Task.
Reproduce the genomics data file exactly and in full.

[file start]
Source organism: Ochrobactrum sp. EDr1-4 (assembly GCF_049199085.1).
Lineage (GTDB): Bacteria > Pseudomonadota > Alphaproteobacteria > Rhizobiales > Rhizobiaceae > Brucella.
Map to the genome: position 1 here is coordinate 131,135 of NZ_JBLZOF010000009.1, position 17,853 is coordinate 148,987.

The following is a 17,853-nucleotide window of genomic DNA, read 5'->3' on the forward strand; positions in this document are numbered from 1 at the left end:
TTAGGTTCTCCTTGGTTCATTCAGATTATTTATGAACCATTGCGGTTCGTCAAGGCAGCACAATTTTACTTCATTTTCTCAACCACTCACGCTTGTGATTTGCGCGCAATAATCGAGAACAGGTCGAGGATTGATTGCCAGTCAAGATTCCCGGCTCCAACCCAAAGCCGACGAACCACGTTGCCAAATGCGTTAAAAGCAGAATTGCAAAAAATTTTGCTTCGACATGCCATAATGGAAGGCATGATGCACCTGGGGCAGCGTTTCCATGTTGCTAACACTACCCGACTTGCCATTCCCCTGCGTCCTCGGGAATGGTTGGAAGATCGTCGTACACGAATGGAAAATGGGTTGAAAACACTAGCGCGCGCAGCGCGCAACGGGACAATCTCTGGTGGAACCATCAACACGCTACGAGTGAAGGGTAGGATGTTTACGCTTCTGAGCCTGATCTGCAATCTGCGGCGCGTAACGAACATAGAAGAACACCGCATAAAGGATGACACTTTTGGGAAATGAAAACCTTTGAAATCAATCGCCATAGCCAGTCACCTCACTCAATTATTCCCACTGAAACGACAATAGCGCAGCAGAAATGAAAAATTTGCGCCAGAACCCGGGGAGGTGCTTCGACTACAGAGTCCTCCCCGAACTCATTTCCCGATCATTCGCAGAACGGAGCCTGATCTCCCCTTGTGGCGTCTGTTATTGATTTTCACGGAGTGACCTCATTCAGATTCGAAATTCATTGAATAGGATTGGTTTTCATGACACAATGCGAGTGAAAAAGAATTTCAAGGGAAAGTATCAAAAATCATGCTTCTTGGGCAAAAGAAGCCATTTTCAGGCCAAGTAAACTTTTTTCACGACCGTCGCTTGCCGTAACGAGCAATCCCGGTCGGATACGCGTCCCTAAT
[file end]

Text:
Source organism: Ochrobactrum sp. EDr1-4 (assembly GCF_049199085.1).
Lineage (GTDB): Bacteria > Pseudomonadota > Alphaproteobacteria > Rhizobiales > Rhizobiaceae > Brucella.
Map to the genome: position 1 here is coordinate 131,135 of NZ_JBLZOF010000009.1, position 17,853 is coordinate 148,987.

The following is a 17,853-nucleotide window of genomic DNA, read 5'->3' on the forward strand; positions in this document are numbered from 1 at the left end:
TTAGGTTCTCCTTGGTTCATTCAGATTATTTATGAACCATTGCGGTTCGTCAAGGCAGCACAATTTTACTTCATTTTCTCAACCACTCACGCTTGTGATTTGCGCGCAATAATCGAGAACAGGTCGAGGATTGATTGCCAGTCAAGATTCCCGGCTCCAACCCAAAGCCGACGAACCACGTTGCCAAATGCGTTAAAAGCAGAATTGCAAAAAATTTTGCTTCGACATGCCATAATGGAAGGCATGATGCACCTGGGGCAGCGTTTCCATGTTGCTAACACTACCCGACTTGCCATTCCCCTGCGTCCTCGGGAATGGTTGGAAGATCGTCGTACACGAATGGAAAATGGGTTGAAAACACTAGCGCGCGCAGCGCGCAACGGGACAATCTCTGGTGGAACCATCAACACGCTACGAGTGAAGGGTAGGATGTTTACGCTTCTGAGCCTGATCTGCAATCTGCGGCGCGTAACGAACATAGAAGAACACCGCATAAAGGATGACACTTTTGGGAAATGAAAACCTTTGAAATCAATCGCCATAGCCAGTCACCTCACTCAATTATTCCCACTGAAACGACAATAGCGCAGCAGAAATGAAAAATTTGCGCCAGAACCCGGGGAGGTGCTTCGACTACAGAGTCCTCCCCGAACTCATTTCCCGATCATTCGCAGAACGGAGCCTGATCTCCCCTTGTGGCGTCTGTTATTGATTTTCACGGAGTGACCTCATTCAGATTCGAAATTCATTGAATAGGATTGGTTTTCATGACACAATGCGAGTGAAAAAGAATTTCAAGGGAAAGTATCAAAAATCATGCTTCTTGGGCAAAAGAAGCCATTTTCAGGCCAAGTAAACTTTTTTCACGACCGTCGCTTGCCGTAACGAGCAATCCCGGTCGGATACGCGTCCCTAAT